At the conclusion of the departmental meeting, Letizia and plant operations administrator Roselli approached Burdick and told him he was fired, which apparently provoked an outburst on Burdick's part. Schwartz and his assistant James Ennis thereafter approached Roselli and Letizia and, following further discussion, exacted assurances from Roselli that Burdick had in fact not been discharged, although he would be docked for the remainder of May 7 and for the time he was absent from work on that day. The ALJ "discredited" testimony of Hospital witnesses that they stated at the meeting that an investigation into Burdick's conduct would continue. He found rather that the hospital personnel specifically informed Ennis that no further sanctions against Burdick would follow. Burdick returned to work the next working day and worked for two weeks without further incident until the Union commenced a strike on May 24.
Burdick was active in picketing the Hospital at various times during the strike. According to the Hospital, Burdick engaged in several acts of misconduct, including a May 25 assault on James Hooton, a delivery driver for a bakery, and at another point stopping a semi-trailer truck and threatening its driver. The ALJ, however, credited testimony by both Burdick and Hooton indicating that Burdick did not commit the assault and also believed Burdick's testimony that he only requested that the semi-trailer driver honor the picket line. Burdick did not appear in any of the photographs the Hospital took to document picket line misconduct nor was he ever cited for contempt of a May 28 state court injunction the Hospital obtained to prohibit misconduct during picketing. On June 29, five days after the strike ended, the Hospital wrote Burdick that because of his instigation of and participation in the May 7 "illegal work stoppage" and his picket line misconduct, his employment was terminated.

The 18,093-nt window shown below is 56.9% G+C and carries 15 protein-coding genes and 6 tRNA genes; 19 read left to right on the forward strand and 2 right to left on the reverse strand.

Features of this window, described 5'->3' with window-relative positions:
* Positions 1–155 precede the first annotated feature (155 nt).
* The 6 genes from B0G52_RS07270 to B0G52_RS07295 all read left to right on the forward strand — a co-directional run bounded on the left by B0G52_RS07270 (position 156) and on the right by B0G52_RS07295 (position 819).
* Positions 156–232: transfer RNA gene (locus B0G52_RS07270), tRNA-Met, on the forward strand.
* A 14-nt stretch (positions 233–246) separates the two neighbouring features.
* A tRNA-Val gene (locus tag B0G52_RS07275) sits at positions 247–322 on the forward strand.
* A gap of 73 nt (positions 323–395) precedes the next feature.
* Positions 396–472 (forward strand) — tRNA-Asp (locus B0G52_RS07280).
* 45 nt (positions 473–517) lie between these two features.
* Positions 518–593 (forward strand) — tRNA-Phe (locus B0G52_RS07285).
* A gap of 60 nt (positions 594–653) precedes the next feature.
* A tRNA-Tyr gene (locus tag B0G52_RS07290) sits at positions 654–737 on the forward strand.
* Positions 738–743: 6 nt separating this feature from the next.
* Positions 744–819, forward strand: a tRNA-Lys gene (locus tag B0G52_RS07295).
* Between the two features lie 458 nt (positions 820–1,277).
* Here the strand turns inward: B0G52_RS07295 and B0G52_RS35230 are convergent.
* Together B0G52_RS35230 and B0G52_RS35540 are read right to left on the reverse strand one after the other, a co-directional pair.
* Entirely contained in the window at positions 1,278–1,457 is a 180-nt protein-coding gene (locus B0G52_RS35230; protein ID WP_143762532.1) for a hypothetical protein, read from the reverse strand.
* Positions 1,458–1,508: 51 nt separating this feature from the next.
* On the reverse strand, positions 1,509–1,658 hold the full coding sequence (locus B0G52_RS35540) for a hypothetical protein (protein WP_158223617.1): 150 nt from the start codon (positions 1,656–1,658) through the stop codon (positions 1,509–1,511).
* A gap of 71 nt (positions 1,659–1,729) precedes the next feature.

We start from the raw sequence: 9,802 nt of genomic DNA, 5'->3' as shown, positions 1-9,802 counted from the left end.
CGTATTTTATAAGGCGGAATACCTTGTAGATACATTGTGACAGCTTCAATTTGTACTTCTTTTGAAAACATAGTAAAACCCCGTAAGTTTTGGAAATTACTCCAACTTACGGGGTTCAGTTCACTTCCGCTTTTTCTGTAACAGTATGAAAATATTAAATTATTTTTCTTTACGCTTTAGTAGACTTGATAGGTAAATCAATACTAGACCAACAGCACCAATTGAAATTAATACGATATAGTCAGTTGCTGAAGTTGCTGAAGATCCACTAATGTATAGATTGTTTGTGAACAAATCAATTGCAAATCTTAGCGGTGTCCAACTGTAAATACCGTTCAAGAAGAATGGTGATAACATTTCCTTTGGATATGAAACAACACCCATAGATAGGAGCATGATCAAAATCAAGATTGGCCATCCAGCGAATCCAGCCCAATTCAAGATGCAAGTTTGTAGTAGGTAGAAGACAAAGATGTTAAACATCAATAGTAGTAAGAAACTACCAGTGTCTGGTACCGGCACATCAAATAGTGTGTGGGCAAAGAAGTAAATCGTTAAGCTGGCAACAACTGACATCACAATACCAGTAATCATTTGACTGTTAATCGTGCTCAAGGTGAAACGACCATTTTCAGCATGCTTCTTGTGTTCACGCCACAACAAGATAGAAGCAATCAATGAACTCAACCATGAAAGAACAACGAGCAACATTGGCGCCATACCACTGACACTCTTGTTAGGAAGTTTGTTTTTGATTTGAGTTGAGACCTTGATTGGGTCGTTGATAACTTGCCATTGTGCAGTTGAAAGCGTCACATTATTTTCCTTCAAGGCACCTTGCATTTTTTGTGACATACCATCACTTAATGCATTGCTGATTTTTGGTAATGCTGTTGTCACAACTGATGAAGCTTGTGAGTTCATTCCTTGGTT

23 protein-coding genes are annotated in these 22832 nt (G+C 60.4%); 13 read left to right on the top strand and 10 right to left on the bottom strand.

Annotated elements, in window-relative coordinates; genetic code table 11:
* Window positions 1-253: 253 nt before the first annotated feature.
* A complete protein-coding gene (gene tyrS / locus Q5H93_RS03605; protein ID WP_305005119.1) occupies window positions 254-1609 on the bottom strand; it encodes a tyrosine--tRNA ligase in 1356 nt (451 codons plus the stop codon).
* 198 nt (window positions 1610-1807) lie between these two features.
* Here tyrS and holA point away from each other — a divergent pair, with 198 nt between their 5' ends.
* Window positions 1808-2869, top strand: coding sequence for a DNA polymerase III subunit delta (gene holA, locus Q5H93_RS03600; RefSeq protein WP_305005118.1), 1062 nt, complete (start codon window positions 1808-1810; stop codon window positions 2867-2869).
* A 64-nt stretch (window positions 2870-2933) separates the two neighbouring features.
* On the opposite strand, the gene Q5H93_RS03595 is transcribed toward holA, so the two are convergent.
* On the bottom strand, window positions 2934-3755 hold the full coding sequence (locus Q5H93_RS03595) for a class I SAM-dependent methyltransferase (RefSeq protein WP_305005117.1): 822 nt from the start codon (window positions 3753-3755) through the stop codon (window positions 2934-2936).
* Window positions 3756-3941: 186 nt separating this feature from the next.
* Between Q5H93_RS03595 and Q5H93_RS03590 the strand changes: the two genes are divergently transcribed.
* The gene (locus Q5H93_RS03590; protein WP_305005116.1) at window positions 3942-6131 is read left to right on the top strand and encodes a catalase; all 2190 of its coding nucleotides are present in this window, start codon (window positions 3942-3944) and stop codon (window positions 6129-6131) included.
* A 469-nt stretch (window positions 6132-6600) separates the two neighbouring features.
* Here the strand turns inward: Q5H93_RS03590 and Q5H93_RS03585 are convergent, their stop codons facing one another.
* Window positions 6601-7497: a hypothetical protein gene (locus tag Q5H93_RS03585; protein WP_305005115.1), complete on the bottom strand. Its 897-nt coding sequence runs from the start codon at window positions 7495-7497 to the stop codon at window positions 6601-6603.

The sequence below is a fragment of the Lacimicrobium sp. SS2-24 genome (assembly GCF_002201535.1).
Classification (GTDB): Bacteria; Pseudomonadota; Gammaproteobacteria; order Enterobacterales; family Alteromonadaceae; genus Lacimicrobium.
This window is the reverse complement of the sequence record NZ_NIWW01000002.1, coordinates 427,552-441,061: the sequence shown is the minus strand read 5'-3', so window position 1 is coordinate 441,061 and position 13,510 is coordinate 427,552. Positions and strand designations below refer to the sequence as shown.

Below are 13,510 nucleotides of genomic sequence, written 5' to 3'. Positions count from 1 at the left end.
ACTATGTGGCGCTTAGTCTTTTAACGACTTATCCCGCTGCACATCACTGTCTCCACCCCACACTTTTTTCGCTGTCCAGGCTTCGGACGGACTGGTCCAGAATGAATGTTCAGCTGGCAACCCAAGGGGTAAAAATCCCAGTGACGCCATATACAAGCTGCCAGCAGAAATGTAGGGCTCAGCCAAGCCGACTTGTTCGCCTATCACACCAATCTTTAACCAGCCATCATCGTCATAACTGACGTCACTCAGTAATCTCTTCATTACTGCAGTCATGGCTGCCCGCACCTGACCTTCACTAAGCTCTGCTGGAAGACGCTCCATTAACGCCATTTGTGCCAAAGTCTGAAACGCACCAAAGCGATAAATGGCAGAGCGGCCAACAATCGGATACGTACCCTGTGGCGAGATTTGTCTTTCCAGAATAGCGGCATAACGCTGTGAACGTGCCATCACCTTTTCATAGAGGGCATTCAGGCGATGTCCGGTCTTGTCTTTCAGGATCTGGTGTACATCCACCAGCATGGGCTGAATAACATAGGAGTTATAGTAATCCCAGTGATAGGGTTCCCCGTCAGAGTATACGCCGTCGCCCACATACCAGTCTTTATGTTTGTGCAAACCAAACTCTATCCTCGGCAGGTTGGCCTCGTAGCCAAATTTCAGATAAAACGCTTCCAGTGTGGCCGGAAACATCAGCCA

Ellen Kovac, who was also a Union steward, worked with four other employees in the Central Service Department of the Hospital. That department is responsible for sterilizing hospital equipment and distributing it where needed throughout the facility. On May 22, one of the Hospital's three steam sterilizers was out of order and a second broke down during the morning operations. When the third steam sterilizer began to malfunction in the early afternoon, head supervisor Schroeder read a statement to the department employees implying that they were to blame for the breakdown and threatening to discharge those responsible. The Hospital maintains that Kovac then ordered the other employees not to work. But according to the ALJ, Versie Walker was the employee who suggested to the other four employees on the shift that they not touch any equipment so that they could not be accused of sabotage. This action forced nurses in the Hospital to visit the Central Service Department to obtain necessary equipment.
Kovac subsequently called chief steward Burdick at home, seeking assistance. Since it was Saturday, Burdick was unable at first to gain entry to the Hospital. In the meantime Rex Brown, an administrative assistant at the Hospital, arrived and told the five employees to return to work, but Kovac responded that she wanted to meet with Burdick because they had been accused of sabotage. Even though this first shift was to terminate at 3:00 p. m., Kovac's group did not leave their work station until 3:30 when they met with Burdick in a conference room. Burdick requested a copy of the warning that Schroeder had given to the five employees but was unsuccessful in obtaining it. Burdick and the five Central Service employees then left the Hospital. Later the department supervisor called the five employees to inform them that they were suspended for two days without pay because of the incident. They were scheduled to return to work on May 24, but the strike intervened.